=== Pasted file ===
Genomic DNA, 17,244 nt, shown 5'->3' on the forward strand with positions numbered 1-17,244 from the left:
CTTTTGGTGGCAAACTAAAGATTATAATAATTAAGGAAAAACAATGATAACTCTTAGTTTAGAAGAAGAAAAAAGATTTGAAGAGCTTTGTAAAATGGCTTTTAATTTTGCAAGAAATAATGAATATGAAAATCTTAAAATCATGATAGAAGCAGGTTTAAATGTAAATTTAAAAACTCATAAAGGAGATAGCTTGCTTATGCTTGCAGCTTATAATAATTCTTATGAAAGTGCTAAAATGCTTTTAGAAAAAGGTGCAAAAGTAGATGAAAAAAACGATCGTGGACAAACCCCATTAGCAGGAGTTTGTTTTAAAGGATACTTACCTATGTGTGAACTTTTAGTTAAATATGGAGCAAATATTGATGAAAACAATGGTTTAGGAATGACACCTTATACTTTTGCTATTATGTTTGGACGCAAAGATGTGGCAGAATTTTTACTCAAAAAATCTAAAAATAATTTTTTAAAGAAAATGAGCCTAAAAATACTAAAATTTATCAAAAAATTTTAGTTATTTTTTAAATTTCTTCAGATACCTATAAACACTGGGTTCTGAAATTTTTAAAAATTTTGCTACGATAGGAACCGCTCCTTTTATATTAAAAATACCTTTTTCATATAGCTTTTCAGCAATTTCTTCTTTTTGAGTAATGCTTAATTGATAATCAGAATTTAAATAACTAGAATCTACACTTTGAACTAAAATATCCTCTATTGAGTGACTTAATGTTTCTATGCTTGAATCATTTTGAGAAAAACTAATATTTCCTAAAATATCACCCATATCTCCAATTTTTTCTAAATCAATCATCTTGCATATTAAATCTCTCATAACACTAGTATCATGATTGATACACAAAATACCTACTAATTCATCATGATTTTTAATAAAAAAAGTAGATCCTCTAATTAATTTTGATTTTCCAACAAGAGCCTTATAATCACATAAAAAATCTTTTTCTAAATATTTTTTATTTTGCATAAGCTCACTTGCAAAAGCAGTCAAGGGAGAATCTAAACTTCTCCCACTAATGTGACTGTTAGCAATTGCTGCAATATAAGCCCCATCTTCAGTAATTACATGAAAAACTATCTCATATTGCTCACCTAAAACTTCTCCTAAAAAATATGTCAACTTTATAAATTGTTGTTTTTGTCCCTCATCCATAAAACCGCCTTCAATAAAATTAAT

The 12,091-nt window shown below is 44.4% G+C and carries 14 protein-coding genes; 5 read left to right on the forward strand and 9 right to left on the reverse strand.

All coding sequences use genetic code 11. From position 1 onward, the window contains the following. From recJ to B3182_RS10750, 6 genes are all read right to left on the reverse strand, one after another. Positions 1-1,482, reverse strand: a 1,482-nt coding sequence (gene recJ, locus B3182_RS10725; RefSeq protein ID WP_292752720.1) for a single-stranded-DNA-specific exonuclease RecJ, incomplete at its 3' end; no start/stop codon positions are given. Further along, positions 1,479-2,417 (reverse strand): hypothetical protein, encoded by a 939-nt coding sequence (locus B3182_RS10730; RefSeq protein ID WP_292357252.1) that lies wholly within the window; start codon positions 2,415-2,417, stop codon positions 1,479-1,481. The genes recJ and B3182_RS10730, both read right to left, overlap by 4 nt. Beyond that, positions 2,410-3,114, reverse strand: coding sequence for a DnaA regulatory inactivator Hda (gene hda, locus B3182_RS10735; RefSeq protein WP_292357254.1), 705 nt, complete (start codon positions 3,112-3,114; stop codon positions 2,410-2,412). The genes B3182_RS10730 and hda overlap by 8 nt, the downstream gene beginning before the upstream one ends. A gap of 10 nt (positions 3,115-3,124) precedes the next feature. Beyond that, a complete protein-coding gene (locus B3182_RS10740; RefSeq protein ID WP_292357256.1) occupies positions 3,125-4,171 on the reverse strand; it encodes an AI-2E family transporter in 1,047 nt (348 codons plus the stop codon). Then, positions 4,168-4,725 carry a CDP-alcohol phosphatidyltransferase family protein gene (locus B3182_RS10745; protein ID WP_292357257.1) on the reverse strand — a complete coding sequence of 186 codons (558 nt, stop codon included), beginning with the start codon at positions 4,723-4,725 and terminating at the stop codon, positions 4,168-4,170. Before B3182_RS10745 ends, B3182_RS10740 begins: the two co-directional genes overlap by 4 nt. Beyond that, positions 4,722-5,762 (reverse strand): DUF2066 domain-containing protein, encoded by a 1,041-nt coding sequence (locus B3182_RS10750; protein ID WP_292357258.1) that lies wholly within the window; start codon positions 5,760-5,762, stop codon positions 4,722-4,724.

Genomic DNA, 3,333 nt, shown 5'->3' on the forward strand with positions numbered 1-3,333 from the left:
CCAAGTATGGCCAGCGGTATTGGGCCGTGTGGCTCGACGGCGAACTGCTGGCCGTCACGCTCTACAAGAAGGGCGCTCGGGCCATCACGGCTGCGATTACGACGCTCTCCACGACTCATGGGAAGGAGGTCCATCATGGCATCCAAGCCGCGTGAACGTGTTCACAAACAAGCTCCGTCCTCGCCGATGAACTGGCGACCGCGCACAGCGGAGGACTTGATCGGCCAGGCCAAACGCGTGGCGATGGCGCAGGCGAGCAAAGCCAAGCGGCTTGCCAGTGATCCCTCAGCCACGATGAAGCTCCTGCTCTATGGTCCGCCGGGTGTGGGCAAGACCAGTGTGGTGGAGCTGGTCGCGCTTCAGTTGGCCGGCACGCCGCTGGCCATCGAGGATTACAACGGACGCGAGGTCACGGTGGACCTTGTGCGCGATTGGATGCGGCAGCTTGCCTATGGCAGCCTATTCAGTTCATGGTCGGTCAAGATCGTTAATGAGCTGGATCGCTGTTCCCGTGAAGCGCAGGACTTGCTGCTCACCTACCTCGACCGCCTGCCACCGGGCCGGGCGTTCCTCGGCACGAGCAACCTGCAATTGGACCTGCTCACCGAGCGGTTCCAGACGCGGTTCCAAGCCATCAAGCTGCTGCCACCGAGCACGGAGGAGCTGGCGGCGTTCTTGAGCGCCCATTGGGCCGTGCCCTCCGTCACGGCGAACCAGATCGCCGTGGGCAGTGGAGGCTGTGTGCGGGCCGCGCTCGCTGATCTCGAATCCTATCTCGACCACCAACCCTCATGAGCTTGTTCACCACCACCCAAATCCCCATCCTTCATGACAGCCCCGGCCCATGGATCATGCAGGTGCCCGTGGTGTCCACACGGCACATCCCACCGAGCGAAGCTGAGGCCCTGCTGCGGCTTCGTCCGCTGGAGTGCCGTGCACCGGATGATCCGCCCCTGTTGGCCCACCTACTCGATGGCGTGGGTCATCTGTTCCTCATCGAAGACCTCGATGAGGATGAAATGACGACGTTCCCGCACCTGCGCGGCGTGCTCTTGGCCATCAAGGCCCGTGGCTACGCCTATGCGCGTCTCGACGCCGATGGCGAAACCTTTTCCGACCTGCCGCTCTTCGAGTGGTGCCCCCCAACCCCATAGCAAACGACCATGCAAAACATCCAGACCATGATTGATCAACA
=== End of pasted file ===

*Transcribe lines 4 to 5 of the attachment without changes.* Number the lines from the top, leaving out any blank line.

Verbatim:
All coding sequences use genetic code 11. From position 1 onward, the window contains the following. From recJ to B3182_RS10750, 6 genes are all read right to left on the reverse strand, one after another. Positions 1-1,482, reverse strand: a 1,482-nt coding sequence (gene recJ, locus B3182_RS10725; RefSeq protein ID WP_292752720.1) for a single-stranded-DNA-specific exonuclease RecJ, incomplete at its 3' end; no start/stop codon positions are given. Further along, positions 1,479-2,417 (reverse strand): hypothetical protein, encoded by a 939-nt coding sequence (locus B3182_RS10730; RefSeq protein ID WP_292357252.1) that lies wholly within the window; start codon positions 2,415-2,417, stop codon positions 1,479-1,481. The genes recJ and B3182_RS10730, both read right to left, overlap by 4 nt. Beyond that, positions 2,410-3,114, reverse strand: coding sequence for a DnaA regulatory inactivator Hda (gene hda, locus B3182_RS10735; RefSeq protein WP_292357254.1), 705 nt, complete (start codon positions 3,112-3,114; stop codon positions 2,410-2,412). The genes B3182_RS10730 and hda overlap by 8 nt, the downstream gene beginning before the upstream one ends. A gap of 10 nt (positions 3,115-3,124) precedes the next feature. Beyond that, a complete protein-coding gene (locus B3182_RS10740; RefSeq protein ID WP_292357256.1) occupies positions 3,125-4,171 on the reverse strand; it encodes an AI-2E family transporter in 1,047 nt (348 codons plus the stop codon). Then, positions 4,168-4,725 carry a CDP-alcohol phosphatidyltransferase family protein gene (locus B3182_RS10745; protein ID WP_292357257.1) on the reverse strand — a complete coding sequence of 186 codons (558 nt, stop codon included), beginning with the start codon at positions 4,723-4,725 and terminating at the stop codon, positions 4,168-4,170. Before B3182_RS10745 ends, B3182_RS10740 begins: the two co-directional genes overlap by 4 nt. Beyond that, positions 4,722-5,762 (reverse strand): DUF2066 domain-containing protein, encoded by a 1,041-nt coding sequence (locus B3182_RS10750; protein ID WP_292357258.1) that lies wholly within the window; start codon positions 5,760-5,762, stop codon positions 4,722-4,724.

Genomic DNA, 3,333 nt, shown 5'->3' on the forward strand with positions numbered 1-3,333 from the left: